For some of us out there, screen time as a kid meant watching Bric-a-Brac with one of those weirdly dry pink wafer biscuits after school. Unless you’re a big fan of Dave, then you’ve probably moved on with your life. No more pink wafer biscuits but way more options when it comes to your screen of choice.
And not just screens, but music too. How’s that CD collection, still growing? No, of course it isn’t, what is this, 1995?
You probably read the announcement just days ago that Apple’s iTunes platform is shuffling off this mortal coil and, to mix a metaphor in the ugliest way possible, heading off to pastures new. In many ways, the fact that iTunes has lasted as long as it has is something of a miracle. Clunky and hard to navigate, it’s an old dog incapable of learning new tricks in its current guise. Times and consumer demand had changed and for those of us who made the switch to Spotify aeons ago, this seems like it’s very late in the day.
But it had a good innings. The platform was launched in 2001 alongside the coolest of cool MP3 players, the iPod with its weirdly irritating clicky wheel thing. If you were heading to iPods straight from the CD generation, you were lucky your mind didn’t explode with the knowledge that you could store some one thousand songs on this device. If you were from the preceding cassette tape generation, you’re probably still trying to recover.
It wasn’t the first of its kind. Napster loomed large with a reputation as the bad boy of file sharing, ticking off artists with free but illegal downloads. The unlikely coupling of Dr Dre and Metallica sued the pants off Napster after losing millions of dollars in sales.
The newly stuffed iTunes didn’t have that problem with all its music acquired the right way. An iTunes phone soon followed. It was rubbish and was quickly replaced with the iPhone which was…not rubbish and the rest is sweet Apple history.
But like everything as the times change, so does the way we consume music.
Well kind of.
If you were a mixtape kind of kid, we’d bet a kidney you’ve turned into a Spotify playlist kind of grown-up. The pay for, download and keep forever model that iTunes threw out there was really an online version of buying a CD every Saturday after saving up money from your paper round.
We’re not necessarily after a whole album and spending 99 cents on a song seemed ludicrous when you had the likes of Spotify’s free or premium service. Both iTunes and Spotify now offer a monthly subscription, but it was Spotify that raced ahead with its free offering. Despite only allowing users random play and preventing downloads, the ability to create free playlists more than sealed the deal. That small amount of control was just enough to keep people loyal. The best iTunes could come up with for its free option was streaming Beats1 Radio or listening to your pre-existing library.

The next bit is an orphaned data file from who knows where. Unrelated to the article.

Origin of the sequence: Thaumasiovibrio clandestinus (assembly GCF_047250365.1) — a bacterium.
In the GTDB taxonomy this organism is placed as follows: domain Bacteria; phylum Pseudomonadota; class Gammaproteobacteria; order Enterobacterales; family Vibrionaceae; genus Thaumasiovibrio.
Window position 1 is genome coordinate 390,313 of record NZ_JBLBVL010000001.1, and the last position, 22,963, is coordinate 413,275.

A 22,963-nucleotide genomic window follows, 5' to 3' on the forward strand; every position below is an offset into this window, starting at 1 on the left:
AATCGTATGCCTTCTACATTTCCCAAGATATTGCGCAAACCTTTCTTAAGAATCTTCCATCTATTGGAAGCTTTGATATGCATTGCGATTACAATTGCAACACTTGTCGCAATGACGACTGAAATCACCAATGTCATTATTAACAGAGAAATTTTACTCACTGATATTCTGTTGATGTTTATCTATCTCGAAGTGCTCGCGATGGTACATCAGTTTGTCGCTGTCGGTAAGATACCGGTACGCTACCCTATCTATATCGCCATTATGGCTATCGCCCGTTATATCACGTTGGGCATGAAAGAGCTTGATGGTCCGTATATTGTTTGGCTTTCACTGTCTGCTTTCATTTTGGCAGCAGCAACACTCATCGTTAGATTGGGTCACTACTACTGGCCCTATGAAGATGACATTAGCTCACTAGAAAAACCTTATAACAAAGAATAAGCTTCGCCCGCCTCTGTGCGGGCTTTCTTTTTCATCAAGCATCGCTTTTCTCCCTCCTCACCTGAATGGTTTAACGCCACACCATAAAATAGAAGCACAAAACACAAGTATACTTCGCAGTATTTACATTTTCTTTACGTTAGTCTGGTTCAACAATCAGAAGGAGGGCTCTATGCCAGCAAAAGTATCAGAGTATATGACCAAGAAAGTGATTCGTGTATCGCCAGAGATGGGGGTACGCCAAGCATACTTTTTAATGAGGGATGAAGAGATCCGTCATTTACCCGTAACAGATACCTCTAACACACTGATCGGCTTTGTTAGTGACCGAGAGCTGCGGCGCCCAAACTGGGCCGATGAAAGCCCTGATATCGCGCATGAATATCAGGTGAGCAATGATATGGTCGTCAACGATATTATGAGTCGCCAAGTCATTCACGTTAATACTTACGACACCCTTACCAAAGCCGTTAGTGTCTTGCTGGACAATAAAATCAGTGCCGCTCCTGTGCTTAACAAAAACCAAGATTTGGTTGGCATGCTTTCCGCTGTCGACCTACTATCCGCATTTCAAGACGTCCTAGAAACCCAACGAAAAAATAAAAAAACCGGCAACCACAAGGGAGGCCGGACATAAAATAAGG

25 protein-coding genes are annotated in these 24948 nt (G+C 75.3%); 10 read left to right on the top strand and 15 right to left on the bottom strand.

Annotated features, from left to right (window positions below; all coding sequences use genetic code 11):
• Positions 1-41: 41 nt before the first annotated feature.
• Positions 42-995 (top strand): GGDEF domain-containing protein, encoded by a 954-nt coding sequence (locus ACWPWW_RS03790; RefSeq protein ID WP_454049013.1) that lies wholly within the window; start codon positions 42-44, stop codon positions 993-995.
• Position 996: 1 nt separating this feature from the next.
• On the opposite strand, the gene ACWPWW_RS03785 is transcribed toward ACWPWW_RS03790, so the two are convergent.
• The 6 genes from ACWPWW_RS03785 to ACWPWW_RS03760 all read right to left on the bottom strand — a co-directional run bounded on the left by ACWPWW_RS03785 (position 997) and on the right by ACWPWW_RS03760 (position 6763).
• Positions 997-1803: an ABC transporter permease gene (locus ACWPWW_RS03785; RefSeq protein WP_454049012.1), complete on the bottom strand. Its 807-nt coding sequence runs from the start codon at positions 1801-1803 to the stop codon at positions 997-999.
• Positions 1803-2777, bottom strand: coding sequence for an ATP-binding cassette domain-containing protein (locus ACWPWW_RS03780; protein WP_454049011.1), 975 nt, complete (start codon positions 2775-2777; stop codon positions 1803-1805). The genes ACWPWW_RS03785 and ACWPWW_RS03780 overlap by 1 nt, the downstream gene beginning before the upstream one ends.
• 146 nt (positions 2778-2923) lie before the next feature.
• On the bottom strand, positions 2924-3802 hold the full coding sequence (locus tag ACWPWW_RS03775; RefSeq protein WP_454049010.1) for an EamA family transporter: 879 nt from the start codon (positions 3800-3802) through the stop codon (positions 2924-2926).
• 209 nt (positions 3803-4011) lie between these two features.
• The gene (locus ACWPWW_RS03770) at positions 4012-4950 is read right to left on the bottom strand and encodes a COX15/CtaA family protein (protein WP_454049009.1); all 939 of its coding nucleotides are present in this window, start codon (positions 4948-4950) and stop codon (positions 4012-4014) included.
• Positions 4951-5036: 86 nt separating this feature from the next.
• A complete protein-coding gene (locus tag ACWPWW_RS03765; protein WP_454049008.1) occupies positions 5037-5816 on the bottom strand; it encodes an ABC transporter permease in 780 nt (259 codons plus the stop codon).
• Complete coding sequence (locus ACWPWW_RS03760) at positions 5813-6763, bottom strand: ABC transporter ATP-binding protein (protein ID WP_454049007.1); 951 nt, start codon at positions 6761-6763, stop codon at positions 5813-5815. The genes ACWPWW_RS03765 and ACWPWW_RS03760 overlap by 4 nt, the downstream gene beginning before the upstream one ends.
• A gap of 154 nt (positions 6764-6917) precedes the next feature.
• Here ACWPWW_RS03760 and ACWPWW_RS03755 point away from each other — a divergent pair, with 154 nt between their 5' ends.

So, what now for this giant? Well, it’s certainly not dead in the water. In fact, if anything it’s like the Ancient Greek’s water monster the Hydra, cut off its head and three grow in its place. Leaving aside water-based mythology for a second, iTunes has indeed decided to close down its main platform to replace it with three separate functions. We give you Apple Music, Apple Podcasts and Apple TV. You’ll note that the whole iSomething has been dropped in what appears to be a deliberate move to distance itself from its previous incarnation. How soon before the iPhone loses its lower-case moniker? With the likes of the Apple Watch rather than an iWatch, we don’t think it will be all that long.
It’s the smart move, focussing individual attention on three distinct markets, allowing them to compete on equal but distinct terms with nearest rival Spotify. It may have taken its time getting here but now it’s arrived Apple can be reassured that they’ll maintain their loyal fanbase of users.
The big question will be if it can persuade loyal Spotify users over. What would it take to turn a premium user away from the dark side? It remains to be seen if Apple’s master plan is enough to put up a decent fight but at least it’s done something to stem the flow of defections and this might just mean a reversal of the tide. There must be a streaming joke in there somewhere…